Adele (Kate Winslet) is one of those
emotionally wounded single moms who’s clinging to her only child, a
pre-pubescent boy named Henry (Gattlin Griffith), who’s trying hard to
“take care of” his Mom, who seems to have difficulty even doing the
simplest things, like getting in her car and driving to the store.
The house is getting run down. Adele
doesn’t seem to have any friends or family nearby.
Her ex Gerald (Clark Gregg) has re-married, and not only taken on her
new wife’s two children, they’ve had another of their own.
Gerald picks up Henry every Sunday night for dinner, where,
predictably, Gerald is trying to orchestrate a “one big happy family”
thing, with limited success. Henry
doesn’t really feel a part of that household at all. He sees his
“family” as just his Mom. But
neither is really cognizant of just how isolated they’ve become.
That’s why, when the drifter suddenly
appears, bleeding from the belly, and asks for a little assistance, neither
Adele nor Henry are well-equipped to resist. Before
they know it, Frank (Josh Brolin) is in their house, and immediately informs
them that he is an escaped convict. At
first he does the predictable thing: he
ties them up and assures them he’s not going to hurt them as long as they
cooperate. Naturally, we, as viewers,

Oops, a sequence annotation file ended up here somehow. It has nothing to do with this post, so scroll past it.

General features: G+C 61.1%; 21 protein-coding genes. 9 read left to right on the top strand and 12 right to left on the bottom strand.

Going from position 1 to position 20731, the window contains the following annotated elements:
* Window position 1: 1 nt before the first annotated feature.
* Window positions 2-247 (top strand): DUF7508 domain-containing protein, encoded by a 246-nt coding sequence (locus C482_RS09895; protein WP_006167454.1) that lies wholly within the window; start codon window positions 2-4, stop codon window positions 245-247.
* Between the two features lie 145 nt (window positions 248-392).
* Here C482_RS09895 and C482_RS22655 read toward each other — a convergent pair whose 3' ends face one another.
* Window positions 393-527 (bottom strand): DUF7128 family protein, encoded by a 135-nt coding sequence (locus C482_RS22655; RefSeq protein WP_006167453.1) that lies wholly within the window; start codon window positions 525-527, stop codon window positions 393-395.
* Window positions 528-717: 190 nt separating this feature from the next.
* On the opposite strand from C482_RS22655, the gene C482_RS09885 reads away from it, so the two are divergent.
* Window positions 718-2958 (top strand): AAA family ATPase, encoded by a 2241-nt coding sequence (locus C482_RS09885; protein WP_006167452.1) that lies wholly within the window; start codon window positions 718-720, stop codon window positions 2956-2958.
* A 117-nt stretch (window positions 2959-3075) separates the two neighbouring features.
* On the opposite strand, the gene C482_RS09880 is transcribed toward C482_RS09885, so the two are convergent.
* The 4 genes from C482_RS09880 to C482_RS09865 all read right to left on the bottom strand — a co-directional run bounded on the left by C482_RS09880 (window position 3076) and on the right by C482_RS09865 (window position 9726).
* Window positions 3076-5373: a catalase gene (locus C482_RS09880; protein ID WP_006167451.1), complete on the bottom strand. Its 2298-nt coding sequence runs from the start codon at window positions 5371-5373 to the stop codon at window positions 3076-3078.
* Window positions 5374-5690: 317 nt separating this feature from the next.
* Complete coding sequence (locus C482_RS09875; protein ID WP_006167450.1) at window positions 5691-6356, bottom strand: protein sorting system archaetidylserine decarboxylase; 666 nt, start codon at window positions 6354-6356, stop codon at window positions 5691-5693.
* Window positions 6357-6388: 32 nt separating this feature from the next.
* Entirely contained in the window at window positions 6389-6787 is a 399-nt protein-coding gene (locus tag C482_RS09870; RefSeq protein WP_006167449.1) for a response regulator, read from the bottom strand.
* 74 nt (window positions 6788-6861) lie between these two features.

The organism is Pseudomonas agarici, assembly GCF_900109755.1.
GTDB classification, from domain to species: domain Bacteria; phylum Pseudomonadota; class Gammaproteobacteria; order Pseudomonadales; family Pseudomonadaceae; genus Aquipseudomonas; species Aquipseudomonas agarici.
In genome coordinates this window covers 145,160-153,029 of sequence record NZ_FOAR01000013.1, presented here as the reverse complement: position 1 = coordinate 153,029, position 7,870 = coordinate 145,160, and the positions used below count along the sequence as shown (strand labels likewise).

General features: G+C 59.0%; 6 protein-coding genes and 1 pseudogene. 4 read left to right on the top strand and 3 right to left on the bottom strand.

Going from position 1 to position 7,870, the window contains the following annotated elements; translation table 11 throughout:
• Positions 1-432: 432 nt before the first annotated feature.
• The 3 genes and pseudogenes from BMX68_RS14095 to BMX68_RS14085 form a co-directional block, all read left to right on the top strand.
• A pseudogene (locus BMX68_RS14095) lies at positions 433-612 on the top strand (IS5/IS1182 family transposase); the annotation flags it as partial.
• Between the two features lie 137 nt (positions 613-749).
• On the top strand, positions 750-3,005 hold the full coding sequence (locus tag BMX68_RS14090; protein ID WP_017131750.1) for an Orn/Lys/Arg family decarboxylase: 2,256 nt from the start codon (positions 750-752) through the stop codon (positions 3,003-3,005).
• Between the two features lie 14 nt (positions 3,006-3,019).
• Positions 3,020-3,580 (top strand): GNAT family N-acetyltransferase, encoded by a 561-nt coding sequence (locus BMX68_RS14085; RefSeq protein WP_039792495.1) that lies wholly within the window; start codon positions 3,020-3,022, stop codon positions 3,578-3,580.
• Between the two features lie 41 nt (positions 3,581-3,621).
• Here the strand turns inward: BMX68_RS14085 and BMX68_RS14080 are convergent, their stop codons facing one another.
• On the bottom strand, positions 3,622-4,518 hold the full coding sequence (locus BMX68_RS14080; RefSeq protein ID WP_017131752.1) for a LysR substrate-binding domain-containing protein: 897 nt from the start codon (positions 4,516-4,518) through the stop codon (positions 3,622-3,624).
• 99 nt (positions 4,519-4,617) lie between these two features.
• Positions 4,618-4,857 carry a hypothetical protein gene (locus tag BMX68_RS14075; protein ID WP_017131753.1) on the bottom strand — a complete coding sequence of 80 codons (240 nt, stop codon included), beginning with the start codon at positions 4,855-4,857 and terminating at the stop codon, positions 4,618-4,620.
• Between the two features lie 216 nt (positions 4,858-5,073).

are beginning to fear that this isn’t going to end well.
But then the Stockholm Syndrome begins
operating here: the hostages begin to
feel empathy, especially as Frank fixes them chili and spoon-feeds her.
Yes, there’s something vaguely sensual starting to happen, also, and
Adele isn’t doing anything to discourage that.
(It’s been far too long since any man has touched her tenderly, even
if he is a tough-looking stranger. Maybe
that’s part of the appeal.) Henry is
looking at this innocently, but also realizing that his Mom has been terribly
lonely and depressed, and this, at least, is more interactive then he’s seen
her in a long while.
Before we know it, not only are the
ropes removed, Frank is starting to fix things around the house:
the squeaky door, the split stair, the burned-out bulb.
He’s teaching Henry to throw a curveball.
And he teaches them how to make an honest-to-goodness homemade peach
pie, and suddenly they are doing things “as a family” in a way that makes
them all just want to run off somewhere and start all over again.
Ah, but it isn’t that easy, of course.
The local law enforcement continues to put out APBs on the television
news for this “dangerous” escaped convict, who was imprisoned for murder.
(Frank’s retort was something about how that wasn’t the whole
To prevent the scenario from becoming too stifling, some other
characters are introduced: a neighbor
who comes with her wheel-chair bound handicapped son, who insists that Adele
help her out while she has to go somewhere. And
when Henry rides his bike to the grocery store for supplies, he runs into the
new girl at school, and they wind up taking a little walk around the lake, as
if to signal that Henry’s just on the brink of auspicious changes himself.
This absence also provides the opportunity for Adele and Frank to, you
know, find occasion to express their newfound affection, but we viewers are
remarkably spared from the intimate details.
Saying any more would spoil the ending,
if others haven’t done that for you already.
But suffice is to say that it’s not exactly “happily ever after.”
But at least they all had that one strange, magnificent weekend of
Dr. Ronald P. Salfen, Minister,
Stephen’s Presbyterian Church, Irving, Texas